Moving can be a stressful time, no doubt about it. Family, friends, errands, kids, pets, utilities…the list seems never-ending. While we can’t wave a magic wand and take a way all those responsibilities, we’re hoping to ease that stress just a little by providing you with our Top 10 Moving Tips:
INVENTORY: Take inventory of all furniture, electronics and other important items in each room so you can do a quick checklist upon arrival at your new home. Not only is this helpful for moving, it’s a great idea to keep this list for insurance purposes.
MOVING TIMES: Consider that peak moving times are from May to September, so book as far out as possible during those months. Also remember that weekends and the beginning of the month are busy times as well. If it’s possible to move mid-week, you’ll usually find that more options are available.
ADVANCED PACKING: Pack as far out as possible, beginning with seasonal items and things you only use every few months. As moving day nears, pack everything except those essential items you will be taking with you in your personal vehicles. Use brightly colored shipping tape for the boxes you’ll need access to first, such as bathroom supplies, kitchen necessities or bed linens.
LABELING: Label all boxes according to their contents AND the room they will be assigned to. This makes the move-in process much easier and also lets your movers know which room the items should go into upon arrival at your new home. This way, you’re not stepping around a barrage of boxes that are gathered in one area of your home…they will be delivered to the area where they will be opened and used. When packing personal items which will be in a vehicle with you (not on the moving truck), make sure to label those with ‘Do not move’ so the movers know to leave those behind with you.
UTILITIES: Call utility companies at least two weeks in advance (gas, electric, water, sewer, garbage–and don’t forget the cable!) so your services are in place and functional when you arrive.
ADDRESS CHANGE: Fill out a change of address form (at the post office or online) so your mail automatically forwards to your new address. Remember that most companies do not change your address permanently based on the post office re-direction, so it might be a good idea to send a ‘moving’ card to all the companies you do business with or change your address online with each.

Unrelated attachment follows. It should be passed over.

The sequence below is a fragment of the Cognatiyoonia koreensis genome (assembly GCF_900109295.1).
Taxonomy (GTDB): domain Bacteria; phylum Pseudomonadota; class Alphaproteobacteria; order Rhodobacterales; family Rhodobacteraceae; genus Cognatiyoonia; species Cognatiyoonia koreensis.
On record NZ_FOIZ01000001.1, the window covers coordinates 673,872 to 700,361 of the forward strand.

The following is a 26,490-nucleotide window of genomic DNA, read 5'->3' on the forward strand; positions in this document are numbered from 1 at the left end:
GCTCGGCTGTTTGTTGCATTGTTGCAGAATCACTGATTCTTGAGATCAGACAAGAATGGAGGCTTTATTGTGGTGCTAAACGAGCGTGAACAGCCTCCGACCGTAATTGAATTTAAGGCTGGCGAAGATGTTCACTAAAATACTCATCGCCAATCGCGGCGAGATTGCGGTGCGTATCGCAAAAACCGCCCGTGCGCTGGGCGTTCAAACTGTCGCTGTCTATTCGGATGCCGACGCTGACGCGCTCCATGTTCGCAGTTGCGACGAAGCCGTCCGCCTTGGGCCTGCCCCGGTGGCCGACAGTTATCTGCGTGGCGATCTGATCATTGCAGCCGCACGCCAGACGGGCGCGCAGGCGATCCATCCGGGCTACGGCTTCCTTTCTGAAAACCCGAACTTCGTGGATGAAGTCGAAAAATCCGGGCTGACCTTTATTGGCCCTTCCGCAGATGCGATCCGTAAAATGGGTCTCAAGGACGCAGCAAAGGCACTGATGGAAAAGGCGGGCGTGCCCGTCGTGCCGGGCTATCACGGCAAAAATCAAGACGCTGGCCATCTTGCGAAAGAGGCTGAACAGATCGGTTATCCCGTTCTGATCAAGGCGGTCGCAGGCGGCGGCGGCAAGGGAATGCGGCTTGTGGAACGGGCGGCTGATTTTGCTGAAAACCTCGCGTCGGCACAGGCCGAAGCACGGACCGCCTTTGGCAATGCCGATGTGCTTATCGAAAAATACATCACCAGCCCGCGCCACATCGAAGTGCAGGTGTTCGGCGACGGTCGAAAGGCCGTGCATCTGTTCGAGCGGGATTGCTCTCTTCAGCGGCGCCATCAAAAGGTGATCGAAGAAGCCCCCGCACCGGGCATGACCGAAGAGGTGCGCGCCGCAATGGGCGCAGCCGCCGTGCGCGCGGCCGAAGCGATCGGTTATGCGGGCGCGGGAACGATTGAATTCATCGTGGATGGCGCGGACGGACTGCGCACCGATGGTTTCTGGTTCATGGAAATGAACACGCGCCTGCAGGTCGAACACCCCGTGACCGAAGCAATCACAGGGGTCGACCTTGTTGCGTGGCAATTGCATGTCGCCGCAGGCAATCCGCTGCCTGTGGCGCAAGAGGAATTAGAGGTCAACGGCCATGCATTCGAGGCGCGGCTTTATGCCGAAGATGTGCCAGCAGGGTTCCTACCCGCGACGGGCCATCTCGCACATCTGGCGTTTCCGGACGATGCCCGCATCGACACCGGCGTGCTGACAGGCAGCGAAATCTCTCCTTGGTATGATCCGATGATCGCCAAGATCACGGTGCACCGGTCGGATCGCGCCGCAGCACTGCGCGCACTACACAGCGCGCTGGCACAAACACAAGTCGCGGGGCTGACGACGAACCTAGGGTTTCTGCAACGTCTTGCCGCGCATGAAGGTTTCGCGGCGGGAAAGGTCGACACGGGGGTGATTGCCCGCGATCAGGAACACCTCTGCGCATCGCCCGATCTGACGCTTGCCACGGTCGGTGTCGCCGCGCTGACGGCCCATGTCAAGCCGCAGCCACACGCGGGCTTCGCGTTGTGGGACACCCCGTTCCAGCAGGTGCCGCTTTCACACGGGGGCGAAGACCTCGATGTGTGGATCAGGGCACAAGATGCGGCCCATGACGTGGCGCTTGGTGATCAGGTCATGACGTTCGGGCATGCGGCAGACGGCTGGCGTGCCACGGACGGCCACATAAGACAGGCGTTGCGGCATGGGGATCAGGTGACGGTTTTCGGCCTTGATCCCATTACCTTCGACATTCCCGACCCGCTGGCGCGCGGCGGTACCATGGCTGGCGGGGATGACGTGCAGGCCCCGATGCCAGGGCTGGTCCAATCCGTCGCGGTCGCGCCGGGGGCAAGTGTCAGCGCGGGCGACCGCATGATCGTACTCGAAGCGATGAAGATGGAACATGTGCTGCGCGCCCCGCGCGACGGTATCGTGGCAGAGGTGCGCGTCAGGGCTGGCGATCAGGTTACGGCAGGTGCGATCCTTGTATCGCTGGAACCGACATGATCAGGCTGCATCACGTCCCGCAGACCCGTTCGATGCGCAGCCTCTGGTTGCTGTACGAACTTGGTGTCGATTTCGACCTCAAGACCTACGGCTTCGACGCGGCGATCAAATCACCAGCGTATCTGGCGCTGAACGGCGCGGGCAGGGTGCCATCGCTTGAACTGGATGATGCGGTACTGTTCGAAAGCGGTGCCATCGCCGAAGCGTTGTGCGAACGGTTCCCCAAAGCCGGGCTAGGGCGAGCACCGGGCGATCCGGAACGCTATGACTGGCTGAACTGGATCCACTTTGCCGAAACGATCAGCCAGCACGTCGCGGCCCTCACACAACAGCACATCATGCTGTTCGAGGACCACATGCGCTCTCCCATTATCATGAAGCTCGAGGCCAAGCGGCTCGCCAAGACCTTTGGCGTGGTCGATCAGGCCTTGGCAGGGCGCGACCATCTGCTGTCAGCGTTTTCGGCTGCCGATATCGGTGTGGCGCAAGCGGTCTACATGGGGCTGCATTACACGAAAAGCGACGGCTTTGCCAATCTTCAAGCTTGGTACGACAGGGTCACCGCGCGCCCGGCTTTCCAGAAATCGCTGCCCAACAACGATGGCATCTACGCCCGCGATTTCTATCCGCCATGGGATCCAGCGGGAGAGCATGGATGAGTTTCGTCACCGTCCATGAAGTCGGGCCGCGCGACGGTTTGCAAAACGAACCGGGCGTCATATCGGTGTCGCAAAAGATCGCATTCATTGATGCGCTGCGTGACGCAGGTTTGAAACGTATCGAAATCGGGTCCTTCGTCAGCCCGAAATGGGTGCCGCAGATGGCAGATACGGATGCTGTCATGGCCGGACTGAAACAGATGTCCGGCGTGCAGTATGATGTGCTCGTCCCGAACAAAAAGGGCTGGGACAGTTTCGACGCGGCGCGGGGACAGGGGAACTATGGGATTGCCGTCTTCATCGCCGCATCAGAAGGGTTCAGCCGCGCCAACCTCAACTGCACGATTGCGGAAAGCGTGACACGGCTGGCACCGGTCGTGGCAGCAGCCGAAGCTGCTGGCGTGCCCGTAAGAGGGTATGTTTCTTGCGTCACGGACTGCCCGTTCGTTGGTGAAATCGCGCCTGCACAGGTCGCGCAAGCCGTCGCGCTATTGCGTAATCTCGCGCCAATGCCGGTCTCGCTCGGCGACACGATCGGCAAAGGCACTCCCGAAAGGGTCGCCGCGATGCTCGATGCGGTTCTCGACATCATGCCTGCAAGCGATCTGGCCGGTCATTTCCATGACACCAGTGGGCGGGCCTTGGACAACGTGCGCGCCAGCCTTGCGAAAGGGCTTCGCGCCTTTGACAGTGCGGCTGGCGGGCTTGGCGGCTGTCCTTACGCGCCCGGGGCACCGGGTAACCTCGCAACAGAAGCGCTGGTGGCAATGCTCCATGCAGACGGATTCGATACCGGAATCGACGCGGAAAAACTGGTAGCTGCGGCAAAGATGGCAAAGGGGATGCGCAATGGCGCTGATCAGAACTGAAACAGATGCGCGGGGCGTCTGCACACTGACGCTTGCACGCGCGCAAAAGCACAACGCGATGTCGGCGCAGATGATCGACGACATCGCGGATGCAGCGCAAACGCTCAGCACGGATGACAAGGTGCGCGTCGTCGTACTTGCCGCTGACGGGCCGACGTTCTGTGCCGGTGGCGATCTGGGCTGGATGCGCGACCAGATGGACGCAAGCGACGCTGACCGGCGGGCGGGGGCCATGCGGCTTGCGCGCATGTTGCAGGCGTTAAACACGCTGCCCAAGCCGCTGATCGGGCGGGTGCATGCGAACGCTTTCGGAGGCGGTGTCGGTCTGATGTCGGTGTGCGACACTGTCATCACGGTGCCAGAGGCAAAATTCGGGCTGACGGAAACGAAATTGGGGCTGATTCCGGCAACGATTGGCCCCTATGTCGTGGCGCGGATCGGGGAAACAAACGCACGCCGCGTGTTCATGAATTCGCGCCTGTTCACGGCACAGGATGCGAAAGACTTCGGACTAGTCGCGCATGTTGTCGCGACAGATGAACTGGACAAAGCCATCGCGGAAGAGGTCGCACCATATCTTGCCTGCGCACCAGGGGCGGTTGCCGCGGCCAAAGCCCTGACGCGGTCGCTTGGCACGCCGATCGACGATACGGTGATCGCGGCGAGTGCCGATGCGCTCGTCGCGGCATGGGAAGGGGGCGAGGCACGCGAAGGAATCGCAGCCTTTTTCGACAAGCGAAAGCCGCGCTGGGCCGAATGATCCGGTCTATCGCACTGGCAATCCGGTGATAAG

ERRANDS: Some important wrap-up errands include returning library books and picking up physical documents (from your physician, your child’s school, etc.) that you may need in your new location. Remove any items from your safe deposit box to take with you. Refill any medical prescriptions to allow for at least a month’s supply while you find a new physician and get your medical records transferred.
NEEDS CHECKLIST: Make a running list of items you’ll need for your new home. I use the Evernote app for recording notes, photos and audio to remind me of almost everything. Evernote can be accessed by computer, tablet or smart phone and automatically syncs regardless of which device you use to enter the information. This way, your needs are recorded all in one place and travel with you everywhere…whether you need a curtain rod for the family room or an umbrella for your patio.
MEASUREMENTS: Take measurements of rooms, doorways and windows in your new home. That way, when you’re shopping for furnishings, you’ll know what fits before you buy. This can save you several ‘return item’ trips! You can record these in your smart phone app, too.
VERIFY: Finally, verify the moving date and details with your moving company at least a week prior to the move, including time of arrival, estimated load time, estimated travel time and time of arrival at your new location. Exchange mobile numbers with the moving staff just in case. This will ensure clear communication and ease the stress of moving.
Michael Carr is the Co-Founder & COO of BrandFace, LLC. He is also a real estate branding expert and international bestselling author. As America’s Top Selling Real Estate Auctioneer, he has sold billions of dollars in commercial and residential properties.